Maputo Nakuzandza is a day spent in Mozambique’s capital where we traverse run-down neighborhoods and more upscale (but still tawdry) ones, a beachfront section and the port of Matola. Wikipedia describes the city as “aesthetically attractive if dilapidated; “Distinct eclectic architecture with Portuguese colonial neoclassical and Manueline styles alongside Art Deco, Bauhaus, tropical Modernism, and Brutalist buildings.” A Portuguese colony that became independent in 1974, the historic Balada de Maputo downtown is a planned city district with square blocks and wide avenues. The grandest building is a mosque, and in a run-down area is a “literature mural” where José Craveirinha (1922 – 2003), considered Mozambican’s greatest poet, is highlighted. Fragments of stories take us around the city, and the soundtrack is a radio station broadcasting local news.

In Civic, we barely leave the car while driving around South Central Los Angeles with Booker, who has recently returned home.

Similarly Center, Ring, Mall circles three structures: a data center in Amsterdam, a city ring road and a vacant shopping center, with commentaries on capitalism and consumerism. “Hugged by industrial parks, science parks, office parks, temples to growth the fetish of financialized cityscapes, endless ‘once in a lifetime’ plans promising ‘rejuvenation’ leaving little behind except empty office spaces and archives jam-packed with scale models, CGI-visions and PR snapshots they are worlds that never quite arrive, the rubble of development, the raw materials of whole cities lying around in piles.... A concrete-skin without beginning or end choking the city, to the hymn of orbiting traffic.... Great ruins of an unremembered past can be found at its edges.” Whew.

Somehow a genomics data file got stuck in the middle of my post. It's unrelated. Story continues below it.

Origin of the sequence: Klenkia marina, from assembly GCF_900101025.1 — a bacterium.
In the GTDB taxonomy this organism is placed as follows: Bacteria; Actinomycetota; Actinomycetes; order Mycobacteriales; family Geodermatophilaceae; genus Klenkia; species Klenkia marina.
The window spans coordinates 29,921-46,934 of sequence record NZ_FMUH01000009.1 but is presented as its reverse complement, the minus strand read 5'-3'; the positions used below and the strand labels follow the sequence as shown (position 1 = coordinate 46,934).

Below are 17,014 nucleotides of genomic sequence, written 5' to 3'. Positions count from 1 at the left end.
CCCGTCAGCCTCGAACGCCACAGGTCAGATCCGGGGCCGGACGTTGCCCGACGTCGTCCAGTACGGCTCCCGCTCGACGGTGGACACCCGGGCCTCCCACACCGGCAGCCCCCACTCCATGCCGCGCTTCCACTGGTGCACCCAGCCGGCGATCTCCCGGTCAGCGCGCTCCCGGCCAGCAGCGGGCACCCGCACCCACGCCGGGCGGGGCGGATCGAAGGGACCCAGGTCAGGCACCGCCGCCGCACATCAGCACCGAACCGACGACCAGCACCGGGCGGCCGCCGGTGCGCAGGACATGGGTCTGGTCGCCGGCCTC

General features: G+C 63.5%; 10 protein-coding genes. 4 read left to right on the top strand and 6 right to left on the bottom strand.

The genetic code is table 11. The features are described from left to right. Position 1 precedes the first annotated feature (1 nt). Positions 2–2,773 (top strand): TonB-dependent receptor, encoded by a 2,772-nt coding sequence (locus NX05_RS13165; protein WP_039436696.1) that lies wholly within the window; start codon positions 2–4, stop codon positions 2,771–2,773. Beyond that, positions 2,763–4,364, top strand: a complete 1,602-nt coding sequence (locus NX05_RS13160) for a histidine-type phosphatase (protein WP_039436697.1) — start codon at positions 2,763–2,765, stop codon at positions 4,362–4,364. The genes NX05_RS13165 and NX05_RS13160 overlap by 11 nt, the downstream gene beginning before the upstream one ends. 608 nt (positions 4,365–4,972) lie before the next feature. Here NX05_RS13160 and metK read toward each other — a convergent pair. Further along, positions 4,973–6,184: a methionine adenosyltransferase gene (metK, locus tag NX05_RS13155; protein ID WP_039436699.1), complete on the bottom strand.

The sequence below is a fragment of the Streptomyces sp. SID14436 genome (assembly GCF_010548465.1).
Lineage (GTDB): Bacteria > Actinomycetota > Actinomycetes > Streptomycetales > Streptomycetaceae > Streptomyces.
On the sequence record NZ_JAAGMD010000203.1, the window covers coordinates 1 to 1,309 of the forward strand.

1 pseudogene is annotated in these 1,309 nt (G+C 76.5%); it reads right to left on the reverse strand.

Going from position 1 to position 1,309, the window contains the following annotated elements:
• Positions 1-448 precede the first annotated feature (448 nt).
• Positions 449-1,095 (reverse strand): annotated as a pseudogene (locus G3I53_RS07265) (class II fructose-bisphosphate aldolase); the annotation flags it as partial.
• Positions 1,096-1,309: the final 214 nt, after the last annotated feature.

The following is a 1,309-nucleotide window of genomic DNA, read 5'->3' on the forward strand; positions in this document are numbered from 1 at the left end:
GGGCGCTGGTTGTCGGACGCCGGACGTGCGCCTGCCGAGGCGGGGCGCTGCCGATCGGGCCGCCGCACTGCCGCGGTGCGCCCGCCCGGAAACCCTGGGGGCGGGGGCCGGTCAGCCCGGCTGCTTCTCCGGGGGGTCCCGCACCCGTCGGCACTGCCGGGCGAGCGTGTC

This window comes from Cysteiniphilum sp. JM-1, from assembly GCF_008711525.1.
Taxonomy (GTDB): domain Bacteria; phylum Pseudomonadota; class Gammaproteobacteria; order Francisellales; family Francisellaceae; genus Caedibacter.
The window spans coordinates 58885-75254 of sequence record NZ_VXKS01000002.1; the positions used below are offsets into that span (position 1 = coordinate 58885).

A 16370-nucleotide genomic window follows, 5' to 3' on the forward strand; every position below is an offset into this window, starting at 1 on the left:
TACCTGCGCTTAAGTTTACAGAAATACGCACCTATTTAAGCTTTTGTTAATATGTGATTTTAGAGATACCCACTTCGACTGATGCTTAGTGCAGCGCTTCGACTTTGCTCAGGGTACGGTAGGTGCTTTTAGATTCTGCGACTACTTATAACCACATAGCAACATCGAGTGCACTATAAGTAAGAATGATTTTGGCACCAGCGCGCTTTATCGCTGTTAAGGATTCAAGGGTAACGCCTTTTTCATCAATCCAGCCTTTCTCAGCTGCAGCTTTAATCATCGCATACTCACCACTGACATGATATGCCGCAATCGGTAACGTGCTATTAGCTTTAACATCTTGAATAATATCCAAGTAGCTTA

A few films had interesting takes on houses and homes. In Escasso, Rose sees an open door and decides it is an invitation for her to move in. She says she’s taking care of the house until the owner comes back, but seem oblivious to the fact that she is doing something illegal.  She loves the house, and prefers it to the favela she called home. In Family Time, a Finnish family gather at their country cabin in the snowy woods for the holidays, making meals, using the sauna, all utterly bored with each other and themselves. Jitterbug takes place on Shacklewell Lane, Hackney, London E8 where a bright young Black woman wants to be an art historian and attend Cambridge University (she admires John Berger and Bisi Silva) while her friend wants to be an actress like Michaela Coel. When her family is notified they must vacate their council flat because of redevelopment, they feel powerless as they are at the bottom of the food chain. (Artangel, the arts commissioning organization, produced the film). Human Nature focuses on a house and garden during COVID lockdown, while a peacock idly walking past cars parked on an urban street.